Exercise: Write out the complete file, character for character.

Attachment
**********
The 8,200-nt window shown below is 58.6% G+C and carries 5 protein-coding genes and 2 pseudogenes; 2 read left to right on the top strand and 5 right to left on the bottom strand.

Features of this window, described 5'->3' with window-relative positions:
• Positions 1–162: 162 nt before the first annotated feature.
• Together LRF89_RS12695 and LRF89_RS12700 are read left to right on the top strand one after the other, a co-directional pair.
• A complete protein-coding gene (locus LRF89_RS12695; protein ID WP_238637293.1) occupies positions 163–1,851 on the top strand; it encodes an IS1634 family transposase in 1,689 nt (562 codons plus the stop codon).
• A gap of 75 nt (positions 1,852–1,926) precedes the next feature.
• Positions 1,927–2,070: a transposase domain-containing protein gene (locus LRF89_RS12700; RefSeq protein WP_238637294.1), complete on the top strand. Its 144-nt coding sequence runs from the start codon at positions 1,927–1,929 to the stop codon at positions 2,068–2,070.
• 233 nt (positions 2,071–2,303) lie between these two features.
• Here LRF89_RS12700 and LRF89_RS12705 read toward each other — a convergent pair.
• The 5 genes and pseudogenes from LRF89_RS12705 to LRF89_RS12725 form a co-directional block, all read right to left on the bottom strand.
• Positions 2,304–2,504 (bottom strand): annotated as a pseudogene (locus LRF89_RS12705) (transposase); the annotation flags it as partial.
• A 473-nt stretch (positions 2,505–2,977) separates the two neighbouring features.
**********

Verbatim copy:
The 8,200-nt window shown below is 58.6% G+C and carries 5 protein-coding genes and 2 pseudogenes; 2 read left to right on the top strand and 5 right to left on the bottom strand.

Features of this window, described 5'->3' with window-relative positions:
• Positions 1–162: 162 nt before the first annotated feature.
• Together LRF89_RS12695 and LRF89_RS12700 are read left to right on the top strand one after the other, a co-directional pair.
• A complete protein-coding gene (locus LRF89_RS12695; protein ID WP_238637293.1) occupies positions 163–1,851 on the top strand; it encodes an IS1634 family transposase in 1,689 nt (562 codons plus the stop codon).
• A gap of 75 nt (positions 1,852–1,926) precedes the next feature.
• Positions 1,927–2,070: a transposase domain-containing protein gene (locus LRF89_RS12700; RefSeq protein WP_238637294.1), complete on the top strand. Its 144-nt coding sequence runs from the start codon at positions 1,927–1,929 to the stop codon at positions 2,068–2,070.
• 233 nt (positions 2,071–2,303) lie between these two features.
• Here LRF89_RS12700 and LRF89_RS12705 read toward each other — a convergent pair.
• The 5 genes and pseudogenes from LRF89_RS12705 to LRF89_RS12725 form a co-directional block, all read right to left on the bottom strand.
• Positions 2,304–2,504 (bottom strand): annotated as a pseudogene (locus LRF89_RS12705) (transposase); the annotation flags it as partial.
• A 473-nt stretch (positions 2,505–2,977) separates the two neighbouring features.